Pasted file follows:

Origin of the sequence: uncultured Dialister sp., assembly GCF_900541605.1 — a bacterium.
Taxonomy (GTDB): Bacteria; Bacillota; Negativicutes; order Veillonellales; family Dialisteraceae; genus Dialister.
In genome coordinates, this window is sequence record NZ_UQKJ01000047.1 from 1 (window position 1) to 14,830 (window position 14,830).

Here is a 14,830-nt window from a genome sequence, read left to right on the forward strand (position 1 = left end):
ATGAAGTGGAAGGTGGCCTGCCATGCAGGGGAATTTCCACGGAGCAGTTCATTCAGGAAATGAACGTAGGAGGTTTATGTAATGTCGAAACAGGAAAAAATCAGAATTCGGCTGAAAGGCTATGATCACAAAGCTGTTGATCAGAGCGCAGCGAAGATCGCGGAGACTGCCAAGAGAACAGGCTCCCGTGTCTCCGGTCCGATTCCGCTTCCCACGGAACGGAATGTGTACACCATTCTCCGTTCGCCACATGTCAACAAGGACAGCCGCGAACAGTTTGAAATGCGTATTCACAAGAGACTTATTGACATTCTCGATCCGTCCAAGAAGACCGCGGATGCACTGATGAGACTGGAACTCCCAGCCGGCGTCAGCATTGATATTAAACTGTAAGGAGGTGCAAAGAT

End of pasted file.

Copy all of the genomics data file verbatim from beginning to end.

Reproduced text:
Origin of the sequence: uncultured Dialister sp., assembly GCF_900541605.1 — a bacterium.
Taxonomy (GTDB): Bacteria; Bacillota; Negativicutes; order Veillonellales; family Dialisteraceae; genus Dialister.
In genome coordinates, this window is sequence record NZ_UQKJ01000047.1 from 1 (window position 1) to 14,830 (window position 14,830).

Here is a 14,830-nt window from a genome sequence, read left to right on the forward strand (position 1 = left end):
ATGAAGTGGAAGGTGGCCTGCCATGCAGGGGAATTTCCACGGAGCAGTTCATTCAGGAAATGAACGTAGGAGGTTTATGTAATGTCGAAACAGGAAAAAATCAGAATTCGGCTGAAAGGCTATGATCACAAAGCTGTTGATCAGAGCGCAGCGAAGATCGCGGAGACTGCCAAGAGAACAGGCTCCCGTGTCTCCGGTCCGATTCCGCTTCCCACGGAACGGAATGTGTACACCATTCTCCGTTCGCCACATGTCAACAAGGACAGCCGCGAACAGTTTGAAATGCGTATTCACAAGAGACTTATTGACATTCTCGATCCGTCCAAGAAGACCGCGGATGCACTGATGAGACTGGAACTCCCAGCCGGCGTCAGCATTGATATTAAACTGTAAGGAGGTGCAAAGAT